Recently, Sirius celebrated their third annual reading of Charles Dickens' A Christmas Carol as a fund raiser for the company and an opportunity to collect food for the outreach program of a local church.  At loose ends this holiday season, I mulled over the opportunity of attending the performance when I saw a Facebook notice for auditions for readers.  Hey, I can read!  In fact, in my younger years I used to read Dickens' Mr. Pickwick's Christmas to my younger sisters until someone got the bright idea of hiding the book. 

Chris Kelk, Fran Raymond, director Heather Dick, Alex Strauss
Patricia Nolan-Hall, Caitlin Robson, David Cairns
Carolers: Kathleen Molto, Margaret Kurek, Glen Molto, Jaime Redford
Christa Weber (hostess, clarinet), Jane Ubertino (cello)
My red sweater has been in the closet for years waiting for a night out.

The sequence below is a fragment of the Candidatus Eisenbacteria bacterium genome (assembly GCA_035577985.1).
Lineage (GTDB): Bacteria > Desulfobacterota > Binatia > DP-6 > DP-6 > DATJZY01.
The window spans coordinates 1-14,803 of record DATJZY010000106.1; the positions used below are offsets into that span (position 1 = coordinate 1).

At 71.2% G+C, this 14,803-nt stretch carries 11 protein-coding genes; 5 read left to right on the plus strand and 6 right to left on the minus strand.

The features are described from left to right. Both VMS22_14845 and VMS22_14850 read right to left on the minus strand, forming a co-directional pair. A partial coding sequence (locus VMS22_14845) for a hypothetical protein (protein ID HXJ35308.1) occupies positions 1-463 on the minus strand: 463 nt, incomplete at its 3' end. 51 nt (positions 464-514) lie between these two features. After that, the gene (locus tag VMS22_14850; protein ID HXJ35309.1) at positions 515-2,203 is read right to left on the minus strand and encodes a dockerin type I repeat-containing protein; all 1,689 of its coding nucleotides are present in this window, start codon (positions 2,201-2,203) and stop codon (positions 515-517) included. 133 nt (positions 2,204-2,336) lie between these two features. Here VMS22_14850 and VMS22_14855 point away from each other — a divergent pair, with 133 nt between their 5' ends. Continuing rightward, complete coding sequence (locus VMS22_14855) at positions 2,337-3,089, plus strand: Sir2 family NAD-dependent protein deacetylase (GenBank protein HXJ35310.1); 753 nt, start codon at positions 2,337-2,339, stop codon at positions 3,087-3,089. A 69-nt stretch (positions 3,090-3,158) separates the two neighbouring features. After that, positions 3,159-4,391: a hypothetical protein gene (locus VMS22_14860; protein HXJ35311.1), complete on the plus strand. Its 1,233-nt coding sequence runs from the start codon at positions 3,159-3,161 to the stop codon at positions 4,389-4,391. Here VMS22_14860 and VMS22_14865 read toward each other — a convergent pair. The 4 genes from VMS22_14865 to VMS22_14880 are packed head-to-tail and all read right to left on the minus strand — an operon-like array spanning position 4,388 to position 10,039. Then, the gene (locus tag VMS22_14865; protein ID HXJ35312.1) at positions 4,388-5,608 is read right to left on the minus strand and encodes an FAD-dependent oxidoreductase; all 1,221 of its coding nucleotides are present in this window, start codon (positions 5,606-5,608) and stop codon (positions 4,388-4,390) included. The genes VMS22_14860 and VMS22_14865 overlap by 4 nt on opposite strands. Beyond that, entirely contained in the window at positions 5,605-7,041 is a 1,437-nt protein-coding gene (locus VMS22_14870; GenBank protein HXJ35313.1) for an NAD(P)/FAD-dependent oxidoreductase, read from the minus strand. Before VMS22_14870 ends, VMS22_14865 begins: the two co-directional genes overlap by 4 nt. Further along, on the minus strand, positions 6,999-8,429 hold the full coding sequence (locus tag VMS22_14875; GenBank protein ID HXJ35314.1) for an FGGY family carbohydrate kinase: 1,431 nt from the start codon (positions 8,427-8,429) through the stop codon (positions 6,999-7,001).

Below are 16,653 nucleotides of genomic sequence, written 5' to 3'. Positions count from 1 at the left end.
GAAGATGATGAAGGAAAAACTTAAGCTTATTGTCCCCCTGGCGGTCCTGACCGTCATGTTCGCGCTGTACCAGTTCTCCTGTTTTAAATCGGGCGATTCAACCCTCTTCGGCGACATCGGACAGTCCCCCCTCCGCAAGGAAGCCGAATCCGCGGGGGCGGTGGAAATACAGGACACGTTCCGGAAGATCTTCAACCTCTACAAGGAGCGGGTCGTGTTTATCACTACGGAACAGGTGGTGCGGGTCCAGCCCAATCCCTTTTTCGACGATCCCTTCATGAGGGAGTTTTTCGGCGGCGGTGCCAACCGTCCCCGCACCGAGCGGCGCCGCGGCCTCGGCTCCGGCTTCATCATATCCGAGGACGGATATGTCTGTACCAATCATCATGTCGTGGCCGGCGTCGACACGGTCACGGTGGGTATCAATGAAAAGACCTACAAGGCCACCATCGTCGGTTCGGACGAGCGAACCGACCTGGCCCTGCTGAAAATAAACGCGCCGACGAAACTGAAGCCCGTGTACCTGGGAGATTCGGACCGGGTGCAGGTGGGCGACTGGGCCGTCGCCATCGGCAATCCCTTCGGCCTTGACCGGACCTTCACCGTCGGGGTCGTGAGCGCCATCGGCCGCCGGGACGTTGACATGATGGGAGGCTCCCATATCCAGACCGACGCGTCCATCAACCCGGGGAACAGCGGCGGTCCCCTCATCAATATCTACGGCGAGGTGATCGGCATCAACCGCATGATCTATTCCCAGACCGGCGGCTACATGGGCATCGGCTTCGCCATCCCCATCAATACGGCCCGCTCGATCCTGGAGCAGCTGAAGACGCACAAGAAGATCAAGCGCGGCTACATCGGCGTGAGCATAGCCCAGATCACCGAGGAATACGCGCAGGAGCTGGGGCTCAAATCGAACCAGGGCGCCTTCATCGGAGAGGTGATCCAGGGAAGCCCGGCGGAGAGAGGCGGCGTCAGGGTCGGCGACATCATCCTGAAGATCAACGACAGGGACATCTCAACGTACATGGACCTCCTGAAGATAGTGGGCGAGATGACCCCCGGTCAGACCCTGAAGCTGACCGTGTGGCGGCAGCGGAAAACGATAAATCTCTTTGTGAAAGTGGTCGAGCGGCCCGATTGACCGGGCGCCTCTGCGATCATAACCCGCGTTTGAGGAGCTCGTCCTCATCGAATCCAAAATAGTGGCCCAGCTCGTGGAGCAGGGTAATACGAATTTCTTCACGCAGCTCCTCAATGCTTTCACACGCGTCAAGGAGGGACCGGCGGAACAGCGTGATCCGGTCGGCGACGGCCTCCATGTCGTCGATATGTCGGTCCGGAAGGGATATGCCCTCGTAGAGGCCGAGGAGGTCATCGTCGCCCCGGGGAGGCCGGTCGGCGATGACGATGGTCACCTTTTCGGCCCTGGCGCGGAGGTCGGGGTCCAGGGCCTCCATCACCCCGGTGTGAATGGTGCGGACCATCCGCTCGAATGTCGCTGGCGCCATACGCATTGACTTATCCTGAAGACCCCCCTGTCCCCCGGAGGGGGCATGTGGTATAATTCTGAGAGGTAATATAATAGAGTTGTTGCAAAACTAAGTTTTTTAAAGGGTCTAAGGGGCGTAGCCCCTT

It was my happy privilege to be one of six presenters of this most popular of Christmas stories this past Saturday, December 7th.  Please, no jokes about a date that will live in infamy.  A small and talented group of musicians and singers provided lovely carols and the story was related so thrillingly by the assembled actors that, even as a participant, I felt as if I were hearing the story of Ebenezer Scrooge for the very first time.

Niece Lenny, with the hoisting help of my daughter Janet, meets the cast

The evening was an opportunity for all of the Nolan girls, even those offspring whose names are Hall and Clayton + my hubby to get together and enjoy some holiday cheer.  Brother-in-law Jim Clayton had an out-of-town gig.  One thing must be distinctly understood about the Nolan girls + the hubby; they are snobs.  They are great big theatre snobs, and they showed up because I was there and the location was convenient.  Well, those great big theatre snobs had the time of their lives.